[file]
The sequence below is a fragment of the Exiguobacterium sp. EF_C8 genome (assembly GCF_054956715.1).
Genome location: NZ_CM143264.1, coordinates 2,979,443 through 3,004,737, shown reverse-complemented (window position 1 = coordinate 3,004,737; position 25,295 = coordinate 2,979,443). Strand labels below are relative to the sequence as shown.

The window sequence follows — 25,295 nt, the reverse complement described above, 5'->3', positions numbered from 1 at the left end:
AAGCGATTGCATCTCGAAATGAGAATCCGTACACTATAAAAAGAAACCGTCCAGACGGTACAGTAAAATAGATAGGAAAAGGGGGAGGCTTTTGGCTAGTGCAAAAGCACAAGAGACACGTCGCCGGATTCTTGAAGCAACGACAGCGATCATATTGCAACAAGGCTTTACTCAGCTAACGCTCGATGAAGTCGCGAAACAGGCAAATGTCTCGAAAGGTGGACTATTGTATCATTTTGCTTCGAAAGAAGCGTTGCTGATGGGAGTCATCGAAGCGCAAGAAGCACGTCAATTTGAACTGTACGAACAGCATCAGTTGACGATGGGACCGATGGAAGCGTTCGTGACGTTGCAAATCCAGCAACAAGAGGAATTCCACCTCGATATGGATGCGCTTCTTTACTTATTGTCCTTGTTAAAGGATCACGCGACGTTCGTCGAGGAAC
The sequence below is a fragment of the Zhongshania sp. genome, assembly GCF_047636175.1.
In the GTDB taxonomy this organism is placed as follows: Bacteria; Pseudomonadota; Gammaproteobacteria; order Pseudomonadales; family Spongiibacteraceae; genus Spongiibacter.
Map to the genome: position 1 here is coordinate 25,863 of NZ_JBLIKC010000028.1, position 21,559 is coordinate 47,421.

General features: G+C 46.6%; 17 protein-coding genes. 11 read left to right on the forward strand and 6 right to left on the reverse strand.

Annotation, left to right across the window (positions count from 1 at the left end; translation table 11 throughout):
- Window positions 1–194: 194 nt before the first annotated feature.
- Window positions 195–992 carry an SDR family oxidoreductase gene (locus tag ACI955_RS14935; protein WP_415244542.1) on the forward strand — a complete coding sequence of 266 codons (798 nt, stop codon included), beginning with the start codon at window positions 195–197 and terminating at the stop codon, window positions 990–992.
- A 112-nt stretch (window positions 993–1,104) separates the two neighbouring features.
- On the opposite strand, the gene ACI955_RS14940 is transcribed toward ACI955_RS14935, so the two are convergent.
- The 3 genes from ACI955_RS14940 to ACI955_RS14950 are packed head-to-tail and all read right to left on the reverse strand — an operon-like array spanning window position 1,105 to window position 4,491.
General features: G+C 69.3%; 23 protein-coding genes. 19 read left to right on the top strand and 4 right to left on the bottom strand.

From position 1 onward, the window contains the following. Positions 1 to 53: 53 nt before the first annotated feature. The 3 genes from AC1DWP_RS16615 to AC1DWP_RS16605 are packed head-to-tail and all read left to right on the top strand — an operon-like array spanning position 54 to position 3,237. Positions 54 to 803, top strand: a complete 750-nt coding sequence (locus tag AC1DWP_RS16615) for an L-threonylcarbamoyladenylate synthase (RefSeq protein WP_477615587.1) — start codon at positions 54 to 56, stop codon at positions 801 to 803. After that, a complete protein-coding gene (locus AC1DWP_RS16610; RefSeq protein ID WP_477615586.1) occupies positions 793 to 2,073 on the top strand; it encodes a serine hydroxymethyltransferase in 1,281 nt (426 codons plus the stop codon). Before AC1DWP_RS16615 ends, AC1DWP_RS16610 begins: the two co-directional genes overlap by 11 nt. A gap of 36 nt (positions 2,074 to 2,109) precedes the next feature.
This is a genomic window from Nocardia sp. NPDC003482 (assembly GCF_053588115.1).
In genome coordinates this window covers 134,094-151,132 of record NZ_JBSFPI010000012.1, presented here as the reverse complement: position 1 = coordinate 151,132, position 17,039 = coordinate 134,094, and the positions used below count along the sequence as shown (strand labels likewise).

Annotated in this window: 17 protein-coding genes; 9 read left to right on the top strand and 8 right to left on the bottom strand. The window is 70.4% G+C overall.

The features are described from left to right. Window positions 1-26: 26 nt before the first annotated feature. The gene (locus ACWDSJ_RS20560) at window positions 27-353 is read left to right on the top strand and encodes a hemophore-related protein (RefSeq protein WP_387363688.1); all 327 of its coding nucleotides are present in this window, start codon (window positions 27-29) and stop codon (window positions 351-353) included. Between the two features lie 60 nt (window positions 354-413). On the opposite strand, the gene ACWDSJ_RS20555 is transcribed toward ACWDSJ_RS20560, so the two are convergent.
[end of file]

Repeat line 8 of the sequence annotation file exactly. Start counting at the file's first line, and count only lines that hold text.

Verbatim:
General features: G+C 46.6%; 17 protein-coding genes. 11 read left to right on the forward strand and 6 right to left on the reverse strand.